Editorial Note: An estimated 51,393 workers are employed in oil and gas drilling operations in the United States (4). The national health objectives for the year 2000 target the reduction of deaths from FIs among mine workers (which includes oil and gas drilling workers) to no more than 21 per 100,000 FTEs (objective 10.1a) and the reduction of NFIs to 6 per 100 FTEs (objective 10.2) (5). The year 2000 objective for FIs in this group is the highest target set among all U.S. workers and reflects recognition of the high risk for FIs among mine workers. The findings in this study suggest that overall NFI and FI rates for U.S. petroleum drilling workers (SIC code 138.1) are below these objectives.

Although rates of reported FIs in this study were similar for U.S. and non-U.S. workers, rates for reported NFIs were substantially higher for workers in the United States. Potential explanations for these differences include variations in work and safety conditions, working practices, reporting requirements and procedures, laws regarding compensation for work-related injuries, and medical care.

Risk factors that contribute to hazardous working conditions on land-based and water-based drilling rigs include high rates of job change and rig transfers, the young age of the workforce (6), and type A behavior (7). The findings in this report also indicate potential specific high-risk occupations within this industry.

Safety education of workers remains an important aspect of injury prevention. Redesigning equipment and/or implementing changes in selected working practices may reduce injuries and deaths. In addition, the use of four-digit SIC-code data helps in differentiating intra-industry risks. The systematic collection of injury data by trade associations such as the IADC assists in injury-prevention efforts and is an important contribution to worker safety and health.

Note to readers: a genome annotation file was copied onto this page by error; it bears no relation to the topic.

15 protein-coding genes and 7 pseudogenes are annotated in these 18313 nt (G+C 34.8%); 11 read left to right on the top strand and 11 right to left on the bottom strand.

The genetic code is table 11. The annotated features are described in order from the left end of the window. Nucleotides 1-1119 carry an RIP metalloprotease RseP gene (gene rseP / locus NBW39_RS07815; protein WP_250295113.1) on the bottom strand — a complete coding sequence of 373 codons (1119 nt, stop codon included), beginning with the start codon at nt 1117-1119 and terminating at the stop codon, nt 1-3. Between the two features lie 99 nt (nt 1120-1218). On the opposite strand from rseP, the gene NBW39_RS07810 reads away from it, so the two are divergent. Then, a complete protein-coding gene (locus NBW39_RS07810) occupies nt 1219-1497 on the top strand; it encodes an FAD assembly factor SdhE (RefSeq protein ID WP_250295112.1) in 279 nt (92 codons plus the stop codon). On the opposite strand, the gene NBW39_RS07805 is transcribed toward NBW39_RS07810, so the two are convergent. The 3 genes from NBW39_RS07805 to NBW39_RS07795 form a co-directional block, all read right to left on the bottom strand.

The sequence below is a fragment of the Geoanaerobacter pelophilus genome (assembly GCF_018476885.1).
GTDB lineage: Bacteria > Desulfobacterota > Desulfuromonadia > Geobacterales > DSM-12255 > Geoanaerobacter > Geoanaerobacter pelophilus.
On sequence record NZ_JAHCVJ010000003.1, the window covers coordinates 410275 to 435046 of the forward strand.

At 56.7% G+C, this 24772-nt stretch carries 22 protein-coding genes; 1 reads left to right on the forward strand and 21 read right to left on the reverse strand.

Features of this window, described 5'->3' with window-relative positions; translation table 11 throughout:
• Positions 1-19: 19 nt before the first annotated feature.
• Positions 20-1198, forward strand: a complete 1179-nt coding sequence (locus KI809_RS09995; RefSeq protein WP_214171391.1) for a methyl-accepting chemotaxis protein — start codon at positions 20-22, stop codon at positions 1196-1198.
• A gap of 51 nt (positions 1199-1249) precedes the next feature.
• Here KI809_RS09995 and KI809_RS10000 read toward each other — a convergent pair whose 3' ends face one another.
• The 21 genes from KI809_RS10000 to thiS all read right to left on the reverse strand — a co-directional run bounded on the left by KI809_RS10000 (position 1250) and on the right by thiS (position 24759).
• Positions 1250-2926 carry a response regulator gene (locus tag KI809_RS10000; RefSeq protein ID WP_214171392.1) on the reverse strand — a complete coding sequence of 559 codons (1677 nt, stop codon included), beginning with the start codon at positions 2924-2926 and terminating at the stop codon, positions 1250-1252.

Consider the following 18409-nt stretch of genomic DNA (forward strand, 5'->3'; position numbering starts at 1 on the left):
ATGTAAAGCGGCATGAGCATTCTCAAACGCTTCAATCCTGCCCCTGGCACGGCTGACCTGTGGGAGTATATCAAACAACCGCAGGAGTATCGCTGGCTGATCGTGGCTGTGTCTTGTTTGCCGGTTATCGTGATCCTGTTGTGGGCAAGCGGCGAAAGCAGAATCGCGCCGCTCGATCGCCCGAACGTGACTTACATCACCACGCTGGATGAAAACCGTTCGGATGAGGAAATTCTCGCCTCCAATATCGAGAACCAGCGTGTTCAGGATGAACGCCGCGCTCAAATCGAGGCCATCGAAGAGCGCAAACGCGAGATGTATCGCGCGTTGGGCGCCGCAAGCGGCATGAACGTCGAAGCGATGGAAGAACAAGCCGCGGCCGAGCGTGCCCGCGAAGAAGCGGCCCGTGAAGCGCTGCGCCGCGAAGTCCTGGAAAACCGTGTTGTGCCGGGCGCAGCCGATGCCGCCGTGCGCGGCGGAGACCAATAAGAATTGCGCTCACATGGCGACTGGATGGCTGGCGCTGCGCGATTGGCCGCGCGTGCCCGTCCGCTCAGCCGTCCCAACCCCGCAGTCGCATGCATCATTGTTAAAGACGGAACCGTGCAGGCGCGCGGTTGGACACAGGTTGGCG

References

  1. CDC. Occupational mortality in the oil industry -- Louisiana. MMWR 1980;29:230-1.

  2. Bureau of Labor Statistics. Survey of occupational injuries and illnesses, 1991. Washington, DC: US Department of Labor, Bureau of Labor Statistics, December 1992; summary no. 92-9.

  3. National Safety Council. Work injury and illness rates, 1991. Chicago: National Safety Council, 1992:5.

  4. Bureau of Labor Statistics. Employment and wages annual averages, 1990. Washington, DC: US Department of Labor, Bureau of Labor Statistics, November 1991; bulletin no. 2393.

  5. Public Health Service. Healthy people 2000: national health promotion and disease prevention objectives. Washington, DC: US Department of Health and Human Services, Public Health Service, 1991:104-5; DHHS publication no. (PHS)91-50213.

  6. Mueller BA, Mohr DL, Rice JC, et al. Factors affecting individual injury experience among petroleum drilling workers. J Occ Med 1987;29:126-31.

  7. Cooper CL, Sutherland VL. Job stress, mental health, and accidents among offshore workers in the oil and gas extraction industries. J Occ Med 1987;29:119-25.

* U.S. Bureau of Labor Statistics or other government-compiled data for injury and illness incidence are not routinely available for some four-digit SIC categories. Analyses of 2- or 3-digit level data represent the combined experience of all constituent groups and may not accurately represent the experience of a specific subgroup. ** Sites not regulated by the U.S. Coast Guard, individual states, or the U.S. Mineral Management Service. *** One FTE = 2000 person-hours. This denominator is used to allow comparison of rates to those published by the U.S. Bureau of Labor Statistics.

Use of trade names and commercial sources is for identification only and does not imply endorsement by the U.S. Department of Health and Human Services.

References to non-CDC sites on the Internet are provided as a service to MMWR readers and do not constitute or imply endorsement of these organizations or their programs by CDC or the U.S. Department of Health and Human Services. CDC is not responsible for the content of pages found at these sites. URL addresses listed in MMWR were current as of the date of publication.